Isaiah 3 goes into more depth concerning the judgment that God will pour out onto humanity. People will be brought low before God Almighty. Think about all the pride, the hubris, the arrogance that many to most people possess and nurture. It will evaporate during the coming day of judgment. Evil will be seen for what it is – absolute evil and a repugnant stench to God’s nostrils.

Isaiah 4 continues the motif of judgment and just how bad it will be for society in general. Verse 2 to the end of the chapter makes a dramatic shift away from how terrible things will be to how beautiful and wonderful they will become, all because of the Lord’s doing.

In that day the branch of the Lord shall be beautiful and glorious, and the fruit of the land shall be the pride and honor of the survivors of Israel. – Isaiah 4:2

The above verse represents the time during the Millennial Kingdom, where Jesus will physically rule for 1,000 years on earth. He has always reigned from on high and currently sits at His Father’s throne in heaven (Hebrews 10:11-14). During this upcoming time of unparalleled splendor, Jesus will reign from His earthly father David’s throne in Jerusalem. With the level of depravity, corruption, and darkened thinking among too many people in society today, it is somewhat difficult to envisage a time when there will be near perfection on earth. Sin will still exist but Jesus will deal with it immediately as it happens.

Isaiah 5 takes us backward to a time when judgment rains down on Israel because of their wickedness and evil. God promises through the prophet to remove the hedge of safety that He Himself erected to keep Israel safe (v. 5). Not only will God do this, but He takes personal responsibility for Israel’s (God’s vineyard) destruction. It is to hone them through judgment so that a final remnant will be perfected.

Isaiah 6 is interesting because it almost appears to be out of chronological order. It is another vision that Isaiah has regarding God and ultimately the prophet’s commissioning.

In the year that King Uzziah died I saw the Lord sitting upon a throne, high and lifted up; and the train of his robe filled the temple. – Isaiah 6:1.

Can you imagine seeing that vision? This was not a dream, but a vision that God brought to Isaiah. Isaiah saw God’s Presence and those who ministered to Him. Because of it he recognized his own filth and uncleanness before Holy God (v. 5). He cried out because of his own uncleanness and a seraphim took a hot coal from the fire and touched the prophet’s mouth, making him ceremonially clean (vv. 6-7). The remainder of the chapter, verses 8 – 13, highlight Isaiah’s commissioning by God. These verses also hint at the coming Messiah as well as the final remnant of purified Israel.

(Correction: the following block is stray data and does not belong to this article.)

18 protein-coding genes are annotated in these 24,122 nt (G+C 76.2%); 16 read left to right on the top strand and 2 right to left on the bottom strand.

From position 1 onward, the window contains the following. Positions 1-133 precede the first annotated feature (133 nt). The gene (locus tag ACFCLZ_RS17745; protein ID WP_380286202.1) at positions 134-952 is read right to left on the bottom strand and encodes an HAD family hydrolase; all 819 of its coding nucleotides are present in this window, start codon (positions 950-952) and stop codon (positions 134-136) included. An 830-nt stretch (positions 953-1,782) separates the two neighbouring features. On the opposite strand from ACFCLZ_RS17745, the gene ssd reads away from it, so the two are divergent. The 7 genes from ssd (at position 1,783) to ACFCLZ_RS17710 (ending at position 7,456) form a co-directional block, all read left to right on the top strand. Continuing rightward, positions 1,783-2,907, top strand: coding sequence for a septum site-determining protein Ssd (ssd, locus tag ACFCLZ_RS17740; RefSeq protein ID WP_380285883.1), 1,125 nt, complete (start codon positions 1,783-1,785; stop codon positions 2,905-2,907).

Isaiah 7 offers a bit of narrative regarding the potential of war. Syria had gotten together with the king of Israel to attack Judah, the southern kingdom. God sends Isaiah to King Ahaz with a warning not to fear what the attacking kings say and what they want to do. God says it would not stand or come to pass (v. 7). What is fascinating here is that in the next few verses, Isaiah tells Ahaz that God would give him a sign. The sign would not actually occur for hundreds of years and it was the birth of the Savior/Messiah.

Therefore the Lord himself will give you a sign. Behold, the virgin shall conceive and bear a son, and shall call his name Immanuel. 15 He shall eat curds and honey when he knows how to refuse the evil and choose the good. 16 For before the boy knows how to refuse the evil and choose the good, the land whose two kings you dread will be deserted. 17 The Lord will bring upon you and upon your people and upon your father’s house such days as have not come since the day that Ephraim departed from Judah—the king of Assyria! – Isaiah 7:14-17

Proof that God’s Word is directed to the world for all time. Ahaz did not live to see this promise fulfilled but for us, it is behind us by over 2,000 years! It is fascinating to consider that God’s Word – the Bible – is filled with all sorts of promises, many of which take place much later than to those the promises were first uttered.

Generations after this promise was uttered by Isaiah to Ahaz, a young, unmarried woman named Mary became pregnant with God the Son as she was “overshadowed” by the Almighty.

Until we meet again, read Isaiah. I hope you are delving into God’s Word daily. How else will you get to know the Lord who bought you for the price of His life and blood?

May the Lord open your eyes to show you how blessed you are in Him.


[1] Dr. Constable’s Notes on Isaiah, p. 5

Entry filed under: Atheism and religion, christianity, eternity, israel, Judaism, Religious - Christian - End Times, Religious - Christian - Prophecy, Religious - Christian - Theology, salvation, second coming, temple mount. Tags: , , , , , , , , .

Proverbs is Filled with Comparisons Between Righteous and Unrighteous Prophecies of Isaiah, Pt 2